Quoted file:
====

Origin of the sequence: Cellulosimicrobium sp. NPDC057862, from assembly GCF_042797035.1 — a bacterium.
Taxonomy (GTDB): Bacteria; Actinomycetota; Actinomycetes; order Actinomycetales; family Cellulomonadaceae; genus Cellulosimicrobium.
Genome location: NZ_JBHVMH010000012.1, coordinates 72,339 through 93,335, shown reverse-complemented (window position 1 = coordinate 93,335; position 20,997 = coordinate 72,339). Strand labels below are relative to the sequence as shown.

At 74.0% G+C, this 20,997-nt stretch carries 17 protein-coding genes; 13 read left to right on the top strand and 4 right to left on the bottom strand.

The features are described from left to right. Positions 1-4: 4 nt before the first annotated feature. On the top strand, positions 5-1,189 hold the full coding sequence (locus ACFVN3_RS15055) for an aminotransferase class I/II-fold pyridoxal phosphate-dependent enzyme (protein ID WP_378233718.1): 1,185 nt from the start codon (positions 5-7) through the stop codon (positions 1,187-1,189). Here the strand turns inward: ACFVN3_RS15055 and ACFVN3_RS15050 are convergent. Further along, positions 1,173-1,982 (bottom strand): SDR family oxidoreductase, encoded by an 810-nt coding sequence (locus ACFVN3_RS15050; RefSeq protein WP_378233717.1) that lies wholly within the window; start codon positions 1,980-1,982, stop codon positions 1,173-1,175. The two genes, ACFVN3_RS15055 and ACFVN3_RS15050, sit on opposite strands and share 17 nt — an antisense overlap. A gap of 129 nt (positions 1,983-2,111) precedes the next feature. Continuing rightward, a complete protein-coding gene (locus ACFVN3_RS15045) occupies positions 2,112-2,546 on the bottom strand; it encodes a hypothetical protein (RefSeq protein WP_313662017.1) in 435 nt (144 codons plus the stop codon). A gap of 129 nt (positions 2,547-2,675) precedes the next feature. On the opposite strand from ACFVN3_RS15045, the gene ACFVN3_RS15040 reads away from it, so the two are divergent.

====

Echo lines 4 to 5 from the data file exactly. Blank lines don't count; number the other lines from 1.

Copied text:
At 74.0% G+C, this 20,997-nt stretch carries 17 protein-coding genes; 13 read left to right on the top strand and 4 right to left on the bottom strand.

The features are described from left to right. Positions 1-4: 4 nt before the first annotated feature. On the top strand, positions 5-1,189 hold the full coding sequence (locus ACFVN3_RS15055) for an aminotransferase class I/II-fold pyridoxal phosphate-dependent enzyme (protein ID WP_378233718.1): 1,185 nt from the start codon (positions 5-7) through the stop codon (positions 1,187-1,189). Here the strand turns inward: ACFVN3_RS15055 and ACFVN3_RS15050 are convergent. Further along, positions 1,173-1,982 (bottom strand): SDR family oxidoreductase, encoded by an 810-nt coding sequence (locus ACFVN3_RS15050; RefSeq protein WP_378233717.1) that lies wholly within the window; start codon positions 1,980-1,982, stop codon positions 1,173-1,175. The two genes, ACFVN3_RS15055 and ACFVN3_RS15050, sit on opposite strands and share 17 nt — an antisense overlap. A gap of 129 nt (positions 1,983-2,111) precedes the next feature. Continuing rightward, a complete protein-coding gene (locus ACFVN3_RS15045) occupies positions 2,112-2,546 on the bottom strand; it encodes a hypothetical protein (RefSeq protein WP_313662017.1) in 435 nt (144 codons plus the stop codon). A gap of 129 nt (positions 2,547-2,675) precedes the next feature. On the opposite strand from ACFVN3_RS15045, the gene ACFVN3_RS15040 reads away from it, so the two are divergent.